Advance Directives

An advance directive is a legal document that explains how you want medical decisions about you to be made if you cannot make the decisions yourself. An advance directive lets your health care team and loved ones know what kind of health care you want, or who you want to make decisions for you when you can’t. An advance directive can help you think ahead of time about what kind of care you want. It may help guide your loved ones and health care team in making clear decisions about your health care when you can’t do it yourself.

An advance directive is meant to help you plan ahead and let others know what kind of care you want. It is used to guide your loved ones and health care team in making clear decisions about your health care if you can’t make medical decisions by yourself. These medical decisions may include special actions or emergency care from your health care team.

Advance directives only apply to health care decisions and do not affect financial or money matters. The laws around advance directives are different from state to state. Talk to your health care provider (or your lawyer) about filling out your advance directive when you are still healthy, in case you become too ill or are unable to make medical decisions for yourself in the future.

 

Types of Advance Directives

The most common types of advance directives are the living will and the durable power of attorney for health care (sometimes known as the medical power of attorney).

There are many advance directive formats. Some follow forms outlined in state laws, others are created by lawyers or even the patients themselves. State laws and courts decide whether these documents are valid. All states and the District of Columbia have laws about advance directives. Be sure to know specific requirements of writing legal advance directives in your state.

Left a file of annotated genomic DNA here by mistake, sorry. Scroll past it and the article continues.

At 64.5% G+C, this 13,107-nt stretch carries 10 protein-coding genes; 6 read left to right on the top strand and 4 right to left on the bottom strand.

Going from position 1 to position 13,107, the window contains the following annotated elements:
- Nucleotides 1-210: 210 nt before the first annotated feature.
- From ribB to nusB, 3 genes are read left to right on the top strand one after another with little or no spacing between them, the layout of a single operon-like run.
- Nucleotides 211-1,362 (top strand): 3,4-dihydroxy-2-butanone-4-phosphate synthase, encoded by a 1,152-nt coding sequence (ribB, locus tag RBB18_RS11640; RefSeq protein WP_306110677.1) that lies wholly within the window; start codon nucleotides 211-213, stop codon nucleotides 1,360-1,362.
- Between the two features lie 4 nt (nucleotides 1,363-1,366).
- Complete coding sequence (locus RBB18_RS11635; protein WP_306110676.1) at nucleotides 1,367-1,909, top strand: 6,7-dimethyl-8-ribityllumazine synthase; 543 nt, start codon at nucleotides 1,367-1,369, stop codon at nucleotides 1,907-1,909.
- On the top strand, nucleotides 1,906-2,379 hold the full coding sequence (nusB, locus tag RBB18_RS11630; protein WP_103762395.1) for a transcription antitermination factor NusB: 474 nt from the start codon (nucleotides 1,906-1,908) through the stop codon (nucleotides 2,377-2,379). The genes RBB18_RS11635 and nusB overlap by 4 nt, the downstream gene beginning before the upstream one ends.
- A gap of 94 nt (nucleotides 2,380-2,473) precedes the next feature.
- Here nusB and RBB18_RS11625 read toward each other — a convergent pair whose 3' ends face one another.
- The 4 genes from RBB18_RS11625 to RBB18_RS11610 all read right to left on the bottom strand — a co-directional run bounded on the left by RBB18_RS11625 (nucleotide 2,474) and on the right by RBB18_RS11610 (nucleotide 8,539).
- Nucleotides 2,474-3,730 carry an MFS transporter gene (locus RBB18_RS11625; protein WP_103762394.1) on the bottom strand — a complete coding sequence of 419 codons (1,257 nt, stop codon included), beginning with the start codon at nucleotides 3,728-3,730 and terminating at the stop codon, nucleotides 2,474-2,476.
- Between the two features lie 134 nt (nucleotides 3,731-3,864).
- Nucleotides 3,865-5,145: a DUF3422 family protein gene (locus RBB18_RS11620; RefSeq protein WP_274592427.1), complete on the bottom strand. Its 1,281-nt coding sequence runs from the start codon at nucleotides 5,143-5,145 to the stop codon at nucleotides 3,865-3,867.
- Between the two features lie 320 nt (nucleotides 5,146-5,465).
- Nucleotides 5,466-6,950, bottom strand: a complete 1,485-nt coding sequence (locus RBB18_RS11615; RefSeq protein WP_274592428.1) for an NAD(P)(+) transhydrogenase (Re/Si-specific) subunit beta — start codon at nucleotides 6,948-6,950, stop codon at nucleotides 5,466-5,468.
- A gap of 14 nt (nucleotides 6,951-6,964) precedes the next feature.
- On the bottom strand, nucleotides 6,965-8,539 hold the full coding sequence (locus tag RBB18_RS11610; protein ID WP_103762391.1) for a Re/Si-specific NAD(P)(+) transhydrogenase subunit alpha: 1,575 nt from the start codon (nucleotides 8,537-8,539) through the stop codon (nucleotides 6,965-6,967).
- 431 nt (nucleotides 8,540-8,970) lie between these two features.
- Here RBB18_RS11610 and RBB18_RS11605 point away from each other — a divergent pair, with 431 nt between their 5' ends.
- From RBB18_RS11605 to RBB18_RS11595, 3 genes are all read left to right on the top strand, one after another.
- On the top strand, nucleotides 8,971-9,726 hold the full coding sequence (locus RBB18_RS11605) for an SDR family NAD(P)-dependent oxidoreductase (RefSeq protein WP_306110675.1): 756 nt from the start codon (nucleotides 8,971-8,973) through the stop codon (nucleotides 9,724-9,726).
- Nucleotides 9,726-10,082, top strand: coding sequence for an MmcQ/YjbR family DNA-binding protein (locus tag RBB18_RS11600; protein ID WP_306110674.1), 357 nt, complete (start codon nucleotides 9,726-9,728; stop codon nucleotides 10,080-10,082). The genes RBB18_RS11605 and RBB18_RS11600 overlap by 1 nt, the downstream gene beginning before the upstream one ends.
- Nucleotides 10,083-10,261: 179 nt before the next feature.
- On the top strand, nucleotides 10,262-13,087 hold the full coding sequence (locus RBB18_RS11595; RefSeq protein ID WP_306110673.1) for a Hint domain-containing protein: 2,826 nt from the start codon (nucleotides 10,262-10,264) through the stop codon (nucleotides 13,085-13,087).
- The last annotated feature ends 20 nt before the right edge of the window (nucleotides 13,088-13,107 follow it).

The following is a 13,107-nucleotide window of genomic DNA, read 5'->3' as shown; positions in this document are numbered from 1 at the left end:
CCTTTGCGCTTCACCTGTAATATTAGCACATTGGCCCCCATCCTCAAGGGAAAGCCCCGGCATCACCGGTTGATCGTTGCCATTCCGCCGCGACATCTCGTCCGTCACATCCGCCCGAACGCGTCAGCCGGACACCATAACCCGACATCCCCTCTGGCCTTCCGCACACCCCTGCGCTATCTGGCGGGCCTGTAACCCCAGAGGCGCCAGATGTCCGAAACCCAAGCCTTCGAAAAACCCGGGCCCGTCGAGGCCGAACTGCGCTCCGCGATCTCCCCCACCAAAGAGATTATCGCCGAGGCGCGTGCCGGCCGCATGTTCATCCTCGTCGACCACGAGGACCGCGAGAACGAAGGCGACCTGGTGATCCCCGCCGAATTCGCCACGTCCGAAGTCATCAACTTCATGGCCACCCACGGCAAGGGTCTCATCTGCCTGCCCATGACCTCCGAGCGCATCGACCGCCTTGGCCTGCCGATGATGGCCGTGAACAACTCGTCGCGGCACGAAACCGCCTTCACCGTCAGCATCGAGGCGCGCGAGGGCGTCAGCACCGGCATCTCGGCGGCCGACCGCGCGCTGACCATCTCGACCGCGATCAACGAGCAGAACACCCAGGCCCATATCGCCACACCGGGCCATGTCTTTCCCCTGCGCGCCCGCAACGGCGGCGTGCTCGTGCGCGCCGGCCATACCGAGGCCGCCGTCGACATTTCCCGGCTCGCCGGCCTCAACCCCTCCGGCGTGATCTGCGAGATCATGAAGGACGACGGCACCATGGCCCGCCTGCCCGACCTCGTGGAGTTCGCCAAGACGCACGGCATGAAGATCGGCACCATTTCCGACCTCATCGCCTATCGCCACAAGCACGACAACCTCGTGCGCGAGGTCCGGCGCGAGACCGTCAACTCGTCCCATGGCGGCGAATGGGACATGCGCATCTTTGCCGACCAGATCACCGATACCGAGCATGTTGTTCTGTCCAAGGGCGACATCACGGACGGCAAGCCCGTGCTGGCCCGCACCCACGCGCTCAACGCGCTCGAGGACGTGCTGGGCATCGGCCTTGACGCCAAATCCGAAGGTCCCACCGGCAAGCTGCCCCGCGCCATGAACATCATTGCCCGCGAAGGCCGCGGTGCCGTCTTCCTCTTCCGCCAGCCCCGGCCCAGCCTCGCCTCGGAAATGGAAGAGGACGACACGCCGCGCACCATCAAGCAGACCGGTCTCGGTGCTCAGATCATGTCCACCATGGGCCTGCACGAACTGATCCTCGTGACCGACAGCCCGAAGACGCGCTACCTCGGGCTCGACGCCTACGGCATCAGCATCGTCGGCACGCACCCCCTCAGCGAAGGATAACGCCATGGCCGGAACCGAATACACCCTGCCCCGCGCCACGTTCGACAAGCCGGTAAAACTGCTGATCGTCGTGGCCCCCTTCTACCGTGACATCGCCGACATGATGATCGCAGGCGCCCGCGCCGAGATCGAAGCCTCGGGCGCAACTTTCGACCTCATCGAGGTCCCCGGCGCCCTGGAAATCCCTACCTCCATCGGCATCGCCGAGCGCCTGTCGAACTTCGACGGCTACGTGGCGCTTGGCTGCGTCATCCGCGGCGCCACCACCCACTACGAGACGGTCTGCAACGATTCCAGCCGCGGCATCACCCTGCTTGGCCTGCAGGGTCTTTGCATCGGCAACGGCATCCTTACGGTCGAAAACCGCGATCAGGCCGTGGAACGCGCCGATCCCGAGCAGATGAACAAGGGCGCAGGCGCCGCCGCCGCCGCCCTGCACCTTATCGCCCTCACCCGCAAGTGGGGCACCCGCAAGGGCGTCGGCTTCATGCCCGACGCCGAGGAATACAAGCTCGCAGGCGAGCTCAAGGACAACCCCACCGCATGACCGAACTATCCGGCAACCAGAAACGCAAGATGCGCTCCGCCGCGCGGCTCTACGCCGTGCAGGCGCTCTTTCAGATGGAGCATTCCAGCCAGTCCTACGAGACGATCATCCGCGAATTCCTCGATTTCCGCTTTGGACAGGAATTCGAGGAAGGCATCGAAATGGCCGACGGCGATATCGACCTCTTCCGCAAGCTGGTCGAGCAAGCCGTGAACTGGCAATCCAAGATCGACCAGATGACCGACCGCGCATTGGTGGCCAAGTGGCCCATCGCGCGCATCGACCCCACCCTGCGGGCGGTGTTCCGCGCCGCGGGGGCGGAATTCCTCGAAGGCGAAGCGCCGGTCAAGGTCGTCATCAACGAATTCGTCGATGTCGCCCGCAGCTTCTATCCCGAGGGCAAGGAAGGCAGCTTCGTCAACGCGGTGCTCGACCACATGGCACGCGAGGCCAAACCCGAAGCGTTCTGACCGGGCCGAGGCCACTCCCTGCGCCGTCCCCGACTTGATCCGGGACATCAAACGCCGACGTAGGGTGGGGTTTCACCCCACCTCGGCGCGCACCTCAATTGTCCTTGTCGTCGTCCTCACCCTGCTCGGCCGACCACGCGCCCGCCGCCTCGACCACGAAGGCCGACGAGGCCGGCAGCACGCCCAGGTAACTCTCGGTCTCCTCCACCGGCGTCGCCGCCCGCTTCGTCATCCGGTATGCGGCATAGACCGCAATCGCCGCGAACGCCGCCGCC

Before you create an advance directive, you will want to talk with your health care provider, your loved ones, and at least one person that you may want to choose as your proxy or agent (substitute decision-maker). Tell them about your situation, wishes, and fears, because they are the ones who will help put your wishes into effect if you are unable to do so.

 

You can usually get advance directive forms from your state bar association, or from Caring Connection (part of the National Hospice and Palliative Care Organization). Additionally, when you are ready to fill out your advance directive, your health care team might be able to help.

 

If you have any questions or concerns, please contact Forge’s Client Services Coordinator, Janet Dees, at (205) 990-5367 or [email protected]. She can refer you to a pro bono attorney through the bar association.

 

Useful Resources:

Healthcare Advanced Directive form, courtesy of UAB

Prepare for Your Care

The Conversation Project

Five Wishes

 

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